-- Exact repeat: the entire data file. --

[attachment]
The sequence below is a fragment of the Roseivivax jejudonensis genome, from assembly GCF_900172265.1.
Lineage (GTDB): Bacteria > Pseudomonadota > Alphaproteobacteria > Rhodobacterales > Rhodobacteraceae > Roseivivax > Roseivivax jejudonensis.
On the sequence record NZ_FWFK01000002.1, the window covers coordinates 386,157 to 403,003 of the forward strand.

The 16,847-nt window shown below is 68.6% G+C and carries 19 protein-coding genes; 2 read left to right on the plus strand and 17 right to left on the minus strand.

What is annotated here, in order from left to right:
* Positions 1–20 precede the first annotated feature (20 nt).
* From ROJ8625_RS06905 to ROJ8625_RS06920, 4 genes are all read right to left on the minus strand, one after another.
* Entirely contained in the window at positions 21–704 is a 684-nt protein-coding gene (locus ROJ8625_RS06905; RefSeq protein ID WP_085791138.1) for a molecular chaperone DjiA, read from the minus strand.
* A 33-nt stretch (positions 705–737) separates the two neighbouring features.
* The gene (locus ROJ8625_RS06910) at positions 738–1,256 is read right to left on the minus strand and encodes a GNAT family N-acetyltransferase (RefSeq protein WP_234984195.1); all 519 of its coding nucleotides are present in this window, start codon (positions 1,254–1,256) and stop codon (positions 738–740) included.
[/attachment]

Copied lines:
The sequence below is a fragment of the Roseivivax jejudonensis genome, from assembly GCF_900172265.1.
Lineage (GTDB): Bacteria > Pseudomonadota > Alphaproteobacteria > Rhodobacterales > Rhodobacteraceae > Roseivivax > Roseivivax jejudonensis.
On the sequence record NZ_FWFK01000002.1, the window covers coordinates 386,157 to 403,003 of the forward strand.

The 16,847-nt window shown below is 68.6% G+C and carries 19 protein-coding genes; 2 read left to right on the plus strand and 17 right to left on the minus strand.

What is annotated here, in order from left to right:
* Positions 1–20 precede the first annotated feature (20 nt).
* From ROJ8625_RS06905 to ROJ8625_RS06920, 4 genes are all read right to left on the minus strand, one after another.
* Entirely contained in the window at positions 21–704 is a 684-nt protein-coding gene (locus ROJ8625_RS06905; RefSeq protein ID WP_085791138.1) for a molecular chaperone DjiA, read from the minus strand.
* A 33-nt stretch (positions 705–737) separates the two neighbouring features.
* The gene (locus ROJ8625_RS06910) at positions 738–1,256 is read right to left on the minus strand and encodes a GNAT family N-acetyltransferase (RefSeq protein WP_234984195.1); all 519 of its coding nucleotides are present in this window, start codon (positions 1,254–1,256) and stop codon (positions 738–740) included.